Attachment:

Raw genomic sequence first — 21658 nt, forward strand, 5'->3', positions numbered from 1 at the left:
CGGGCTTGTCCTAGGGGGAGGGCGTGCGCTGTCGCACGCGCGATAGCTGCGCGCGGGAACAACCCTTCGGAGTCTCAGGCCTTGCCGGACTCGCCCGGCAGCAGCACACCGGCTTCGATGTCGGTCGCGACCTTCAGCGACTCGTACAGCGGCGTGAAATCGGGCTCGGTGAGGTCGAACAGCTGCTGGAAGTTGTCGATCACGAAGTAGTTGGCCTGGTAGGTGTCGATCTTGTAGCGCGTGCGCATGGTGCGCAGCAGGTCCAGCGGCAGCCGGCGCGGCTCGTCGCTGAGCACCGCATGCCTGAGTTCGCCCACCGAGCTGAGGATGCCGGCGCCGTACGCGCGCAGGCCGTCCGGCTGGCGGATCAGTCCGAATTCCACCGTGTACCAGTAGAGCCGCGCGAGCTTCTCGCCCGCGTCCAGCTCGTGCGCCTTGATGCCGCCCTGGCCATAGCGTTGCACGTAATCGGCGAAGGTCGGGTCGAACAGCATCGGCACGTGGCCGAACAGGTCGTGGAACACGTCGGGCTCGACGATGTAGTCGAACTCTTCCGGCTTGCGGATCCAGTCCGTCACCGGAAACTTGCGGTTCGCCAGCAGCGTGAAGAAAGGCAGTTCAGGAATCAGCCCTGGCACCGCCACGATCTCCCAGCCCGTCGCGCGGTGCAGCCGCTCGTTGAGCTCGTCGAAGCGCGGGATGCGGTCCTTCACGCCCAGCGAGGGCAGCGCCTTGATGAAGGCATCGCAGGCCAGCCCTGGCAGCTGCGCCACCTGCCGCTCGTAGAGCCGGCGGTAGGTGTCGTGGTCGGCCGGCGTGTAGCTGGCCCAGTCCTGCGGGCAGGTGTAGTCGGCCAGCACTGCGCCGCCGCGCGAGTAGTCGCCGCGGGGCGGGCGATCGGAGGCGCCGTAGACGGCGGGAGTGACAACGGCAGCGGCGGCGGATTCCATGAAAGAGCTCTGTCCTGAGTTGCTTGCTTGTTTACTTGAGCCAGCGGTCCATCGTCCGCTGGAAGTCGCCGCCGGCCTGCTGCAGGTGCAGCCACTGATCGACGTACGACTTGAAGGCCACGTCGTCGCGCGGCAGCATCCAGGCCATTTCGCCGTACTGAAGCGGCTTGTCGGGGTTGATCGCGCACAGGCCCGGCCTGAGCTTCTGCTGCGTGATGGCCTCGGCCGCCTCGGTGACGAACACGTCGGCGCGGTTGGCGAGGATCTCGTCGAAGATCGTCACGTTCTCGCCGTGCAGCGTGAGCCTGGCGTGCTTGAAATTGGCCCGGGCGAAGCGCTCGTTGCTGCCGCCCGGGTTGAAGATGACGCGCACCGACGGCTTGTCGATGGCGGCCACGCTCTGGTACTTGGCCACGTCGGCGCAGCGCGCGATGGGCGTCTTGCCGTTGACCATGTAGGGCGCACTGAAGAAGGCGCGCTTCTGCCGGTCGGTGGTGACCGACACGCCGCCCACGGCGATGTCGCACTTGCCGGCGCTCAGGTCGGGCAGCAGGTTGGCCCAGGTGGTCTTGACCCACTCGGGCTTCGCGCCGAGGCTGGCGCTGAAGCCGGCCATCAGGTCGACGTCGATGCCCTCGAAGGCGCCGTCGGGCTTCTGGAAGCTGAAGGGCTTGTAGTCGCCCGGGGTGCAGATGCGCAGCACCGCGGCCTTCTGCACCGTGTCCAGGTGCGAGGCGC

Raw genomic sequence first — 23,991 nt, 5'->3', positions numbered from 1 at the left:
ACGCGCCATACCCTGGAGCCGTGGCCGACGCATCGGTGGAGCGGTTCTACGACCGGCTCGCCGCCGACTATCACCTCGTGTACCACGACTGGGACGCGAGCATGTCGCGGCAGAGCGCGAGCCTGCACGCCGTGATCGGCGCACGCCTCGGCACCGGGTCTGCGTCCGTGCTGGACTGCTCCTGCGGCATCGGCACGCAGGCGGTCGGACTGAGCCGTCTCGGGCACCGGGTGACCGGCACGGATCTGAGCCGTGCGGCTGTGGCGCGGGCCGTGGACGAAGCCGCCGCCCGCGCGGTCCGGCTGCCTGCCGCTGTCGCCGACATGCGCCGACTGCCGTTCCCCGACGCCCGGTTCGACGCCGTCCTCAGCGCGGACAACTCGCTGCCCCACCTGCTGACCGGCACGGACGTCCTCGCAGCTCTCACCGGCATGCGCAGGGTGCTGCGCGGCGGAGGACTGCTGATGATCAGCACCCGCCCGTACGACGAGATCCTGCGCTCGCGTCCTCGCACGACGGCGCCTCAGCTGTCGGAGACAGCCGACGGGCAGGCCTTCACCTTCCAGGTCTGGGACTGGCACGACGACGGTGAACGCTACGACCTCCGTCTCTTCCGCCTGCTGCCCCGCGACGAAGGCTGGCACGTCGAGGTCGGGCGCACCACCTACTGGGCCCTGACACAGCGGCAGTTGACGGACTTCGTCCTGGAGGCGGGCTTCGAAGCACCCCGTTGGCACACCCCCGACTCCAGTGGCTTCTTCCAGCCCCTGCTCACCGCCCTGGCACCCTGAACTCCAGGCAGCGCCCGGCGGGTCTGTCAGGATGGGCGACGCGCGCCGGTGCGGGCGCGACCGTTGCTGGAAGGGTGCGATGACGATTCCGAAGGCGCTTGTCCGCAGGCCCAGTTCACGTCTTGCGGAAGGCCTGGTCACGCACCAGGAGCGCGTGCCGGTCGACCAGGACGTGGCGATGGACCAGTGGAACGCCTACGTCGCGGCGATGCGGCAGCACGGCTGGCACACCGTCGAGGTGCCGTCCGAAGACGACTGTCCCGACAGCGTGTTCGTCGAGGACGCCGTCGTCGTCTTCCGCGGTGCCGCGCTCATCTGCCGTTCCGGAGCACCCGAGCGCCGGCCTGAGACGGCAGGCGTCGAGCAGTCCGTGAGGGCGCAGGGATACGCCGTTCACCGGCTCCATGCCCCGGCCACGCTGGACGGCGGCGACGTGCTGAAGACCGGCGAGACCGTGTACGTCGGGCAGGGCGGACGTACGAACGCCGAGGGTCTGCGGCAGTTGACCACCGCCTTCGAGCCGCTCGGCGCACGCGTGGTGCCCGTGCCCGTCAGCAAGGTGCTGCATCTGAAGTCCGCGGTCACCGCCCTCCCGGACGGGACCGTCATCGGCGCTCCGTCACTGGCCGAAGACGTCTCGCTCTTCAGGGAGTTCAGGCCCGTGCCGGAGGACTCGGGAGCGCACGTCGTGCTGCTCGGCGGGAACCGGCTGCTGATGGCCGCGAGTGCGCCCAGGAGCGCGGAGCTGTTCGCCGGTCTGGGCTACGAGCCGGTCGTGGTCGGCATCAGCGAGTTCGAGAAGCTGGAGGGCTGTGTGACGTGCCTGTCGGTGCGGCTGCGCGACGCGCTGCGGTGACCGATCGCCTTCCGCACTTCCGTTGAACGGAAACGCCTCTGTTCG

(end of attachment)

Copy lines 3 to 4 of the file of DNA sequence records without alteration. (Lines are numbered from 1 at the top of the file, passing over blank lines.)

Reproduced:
Raw genomic sequence first — 23,991 nt, 5'->3', positions numbered from 1 at the left:
ACGCGCCATACCCTGGAGCCGTGGCCGACGCATCGGTGGAGCGGTTCTACGACCGGCTCGCCGCCGACTATCACCTCGTGTACCACGACTGGGACGCGAGCATGTCGCGGCAGAGCGCGAGCCTGCACGCCGTGATCGGCGCACGCCTCGGCACCGGGTCTGCGTCCGTGCTGGACTGCTCCTGCGGCATCGGCACGCAGGCGGTCGGACTGAGCCGTCTCGGGCACCGGGTGACCGGCACGGATCTGAGCCGTGCGGCTGTGGCGCGGGCCGTGGACGAAGCCGCCGCCCGCGCGGTCCGGCTGCCTGCCGCTGTCGCCGACATGCGCCGACTGCCGTTCCCCGACGCCCGGTTCGACGCCGTCCTCAGCGCGGACAACTCGCTGCCCCACCTGCTGACCGGCACGGACGTCCTCGCAGCTCTCACCGGCATGCGCAGGGTGCTGCGCGGCGGAGGACTGCTGATGATCAGCACCCGCCCGTACGACGAGATCCTGCGCTCGCGTCCTCGCACGACGGCGCCTCAGCTGTCGGAGACAGCCGACGGGCAGGCCTTCACCTTCCAGGTCTGGGACTGGCACGACGACGGTGAACGCTACGACCTCCGTCTCTTCCGCCTGCTGCCCCGCGACGAAGGCTGGCACGTCGAGGTCGGGCGCACCACCTACTGGGCCCTGACACAGCGGCAGTTGACGGACTTCGTCCTGGAGGCGGGCTTCGAAGCACCCCGTTGGCACACCCCCGACTCCAGTGGCTTCTTCCAGCCCCTGCTCACCGCCCTGGCACCCTGAACTCCAGGCAGCGCCCGGCGGGTCTGTCAGGATGGGCGACGCGCGCCGGTGCGGGCGCGACCGTTGCTGGAAGGGTGCGATGACGATTCCGAAGGCGCTTGTCCGCAGGCCCAGTTCACGTCTTGCGGAAGGCCTGGTCACGCACCAGGAGCGCGTGCCGGTCGACCAGGACGTGGCGATGGACCAGTGGAACGCCTACGTCGCGGCGATGCGGCAGCACGGCTGGCACACCGTCGAGGTGCCGTCCGAAGACGACTGTCCCGACAGCGTGTTCGTCGAGGACGCCGTCGTCGTCTTCCGCGGTGCCGCGCTCATCTGCCGTTCCGGAGCACCCGAGCGCCGGCCTGAGACGGCAGGCGTCGAGCAGTCCGTGAGGGCGCAGGGATACGCCGTTCACCGGCTCCATGCCCCGGCCACGCTGGACGGCGGCGACGTGCTGAAGACCGGCGAGACCGTGTACGTCGGGCAGGGCGGACGTACGAACGCCGAGGGTCTGCGGCAGTTGACCACCGCCTTCGAGCCGCTCGGCGCACGCGTGGTGCCCGTGCCCGTCAGCAAGGTGCTGCATCTGAAGTCCGCGGTCACCGCCCTCCCGGACGGGACCGTCATCGGCGCTCCGTCACTGGCCGAAGACGTCTCGCTCTTCAGGGAGTTCAGGCCCGTGCCGGAGGACTCGGGAGCGCACGTCGTGCTGCTCGGCGGGAACCGGCTGCTGATGGCCGCGAGTGCGCCCAGGAGCGCGGAGCTGTTCGCCGGTCTGGGCTACGAGCCGGTCGTGGTCGGCATCAGCGAGTTCGAGAAGCTGGAGGGCTGTGTGACGTGCCTGTCGGTGCGGCTGCGCGACGCGCTGCGGTGACCGATCGCCTTCCGCACTTCCGTTGAACGGAAACGCCTCTGTTCG